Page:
Las Vegas, N.M — Obsolete paint from New Mexico Highlands University is being used for fine art students’ projects rather than heading to an EPA-licensed hazardous waste disposal facility in Albuquerque.
The idea is the brainchild of Lisa Joseph in the university’s Facilities Services Division. The paint donation, which is in colors the university no longer uses for its buildings, will save Highlands $4,638 in disposal costs.
Under the Resource Conservation and Recovery Act of 1976, paint is identified as a hazardous waste due to solvents and other chemicals that can harm humans and the environment.
“Not only is this paint donation saving the university money, it’s also great for the environment,” Joseph said. “Even after hazardous waste is treated, it still goes to a landfill where there’s the possibility of harmful chemicals leaking into groundwater. It’s always better to reuse, repurpose or recycle rather than send waste to landfills.”
Joseph has 20 years of experience as a materials manager, including hazardous waste disposal. At Highlands, she purchases, stocks and distributes materials for the facilities services staff. She also oversees the facilities warehouse, where the old paint was taking up storage space.
Joseph contacted state agencies and local schools about donating the paint but it wasn’t in colors they could use. Then she thought of the fine art students.
“I come from a family of artists, and I strongly support the arts,” Joseph said. “I’m happy that the students can use the paint to create art.”
She added that because much of the donation is neutral oil-based and acrylic base paint, the students can add small amounts of their own paint to mix the colors they want.
The paint is already being put to use.
“Some of the fine art students are already dipping into the paint for class projects,” said Melissa Williamson of the Visual and Performing Arts Department. “It costs a fortune to buy paint for large-scale paintings of 4-feet or larger. This donation gives our students a free resource to explore that format as well as murals.”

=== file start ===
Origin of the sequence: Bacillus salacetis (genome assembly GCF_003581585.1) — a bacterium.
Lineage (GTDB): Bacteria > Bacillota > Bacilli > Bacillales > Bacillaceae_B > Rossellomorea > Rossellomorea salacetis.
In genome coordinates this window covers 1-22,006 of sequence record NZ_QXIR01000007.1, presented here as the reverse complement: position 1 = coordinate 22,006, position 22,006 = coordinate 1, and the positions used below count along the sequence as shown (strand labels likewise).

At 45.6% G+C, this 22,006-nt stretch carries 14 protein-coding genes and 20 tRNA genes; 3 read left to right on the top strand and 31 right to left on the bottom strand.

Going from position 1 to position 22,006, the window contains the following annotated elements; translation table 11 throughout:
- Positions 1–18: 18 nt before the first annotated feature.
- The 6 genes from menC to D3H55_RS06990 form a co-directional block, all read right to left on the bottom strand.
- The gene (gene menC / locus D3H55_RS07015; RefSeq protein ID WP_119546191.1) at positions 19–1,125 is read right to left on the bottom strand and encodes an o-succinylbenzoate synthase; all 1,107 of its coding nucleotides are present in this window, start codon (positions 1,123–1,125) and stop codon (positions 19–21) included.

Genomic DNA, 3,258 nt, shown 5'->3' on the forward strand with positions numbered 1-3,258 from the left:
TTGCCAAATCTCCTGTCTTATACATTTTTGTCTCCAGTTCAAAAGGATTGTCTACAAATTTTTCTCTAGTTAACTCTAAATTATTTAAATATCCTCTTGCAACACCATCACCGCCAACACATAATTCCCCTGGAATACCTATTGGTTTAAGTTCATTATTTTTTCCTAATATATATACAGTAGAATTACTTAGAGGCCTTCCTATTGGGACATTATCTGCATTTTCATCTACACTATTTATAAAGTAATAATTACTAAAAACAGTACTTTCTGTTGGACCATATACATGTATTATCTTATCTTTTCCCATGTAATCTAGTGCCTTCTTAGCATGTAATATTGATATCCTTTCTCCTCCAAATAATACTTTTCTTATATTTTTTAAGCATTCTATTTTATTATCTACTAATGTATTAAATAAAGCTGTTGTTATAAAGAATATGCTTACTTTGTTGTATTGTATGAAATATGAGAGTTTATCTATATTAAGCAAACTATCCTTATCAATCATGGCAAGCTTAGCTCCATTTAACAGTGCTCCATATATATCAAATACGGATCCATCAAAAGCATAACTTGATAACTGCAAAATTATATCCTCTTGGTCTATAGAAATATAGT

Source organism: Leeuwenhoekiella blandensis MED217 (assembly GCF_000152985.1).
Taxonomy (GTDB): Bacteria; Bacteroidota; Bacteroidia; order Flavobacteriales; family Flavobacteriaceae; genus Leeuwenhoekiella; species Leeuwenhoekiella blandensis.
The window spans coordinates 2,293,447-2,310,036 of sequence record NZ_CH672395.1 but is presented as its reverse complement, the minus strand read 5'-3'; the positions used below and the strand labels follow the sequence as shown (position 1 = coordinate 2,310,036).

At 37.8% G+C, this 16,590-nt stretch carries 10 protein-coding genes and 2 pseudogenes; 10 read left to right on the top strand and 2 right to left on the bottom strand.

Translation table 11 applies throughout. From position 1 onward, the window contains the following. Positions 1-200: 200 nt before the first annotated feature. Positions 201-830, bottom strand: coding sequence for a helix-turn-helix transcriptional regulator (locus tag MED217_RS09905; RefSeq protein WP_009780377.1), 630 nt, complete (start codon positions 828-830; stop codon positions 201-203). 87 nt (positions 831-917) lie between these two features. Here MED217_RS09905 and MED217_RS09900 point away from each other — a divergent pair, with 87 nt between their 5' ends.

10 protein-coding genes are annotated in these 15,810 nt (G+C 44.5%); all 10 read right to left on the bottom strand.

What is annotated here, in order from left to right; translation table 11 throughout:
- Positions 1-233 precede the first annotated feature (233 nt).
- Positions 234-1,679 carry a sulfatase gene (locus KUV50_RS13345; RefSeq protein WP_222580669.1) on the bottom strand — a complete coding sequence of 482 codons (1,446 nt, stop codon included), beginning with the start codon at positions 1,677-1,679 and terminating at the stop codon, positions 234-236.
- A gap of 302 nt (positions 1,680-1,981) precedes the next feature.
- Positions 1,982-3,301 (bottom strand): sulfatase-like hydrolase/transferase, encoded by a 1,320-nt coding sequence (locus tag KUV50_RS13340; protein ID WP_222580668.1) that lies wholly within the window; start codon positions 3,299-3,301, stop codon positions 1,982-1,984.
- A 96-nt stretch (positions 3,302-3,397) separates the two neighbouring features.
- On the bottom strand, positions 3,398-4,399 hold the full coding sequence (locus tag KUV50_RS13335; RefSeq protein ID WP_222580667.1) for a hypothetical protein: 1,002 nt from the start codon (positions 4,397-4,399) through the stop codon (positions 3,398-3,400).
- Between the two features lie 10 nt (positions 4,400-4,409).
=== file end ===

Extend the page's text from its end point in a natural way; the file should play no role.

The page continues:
Williamson said the paint donation couldn’t have come at a better time.
“The timing of this donation was perfect because we’re exploring more ways for fine art and music to collaborate on campus,” Williamson said. “Art students can use the paint for sets they will design for university musical and theatrical productions.
“The donation provides us with materials that are expensive to purchase. It’s wonderful that Lisa thought of us in fine art and we very much appreciate the donation, ” Williamson said.
Next spring, the paint will be used for the annual Wearable Art Show at Highlands organized by fine art students in the Crossroads Art Club. For the first time, the 2013 event will be a collaboration between fine art and music students.
Williamson said there’s value in artists learning about using recycled materials rather than purchasing expensive art supplies.
“By using materials that would otherwise be discarded, the students become more aware of the inherent possibilities in recycling,” Williamson said. “Our artists will be using what other people have no need for to make something beautiful. In this case, the materials at hand can help drive the creative process and challenge the artist.”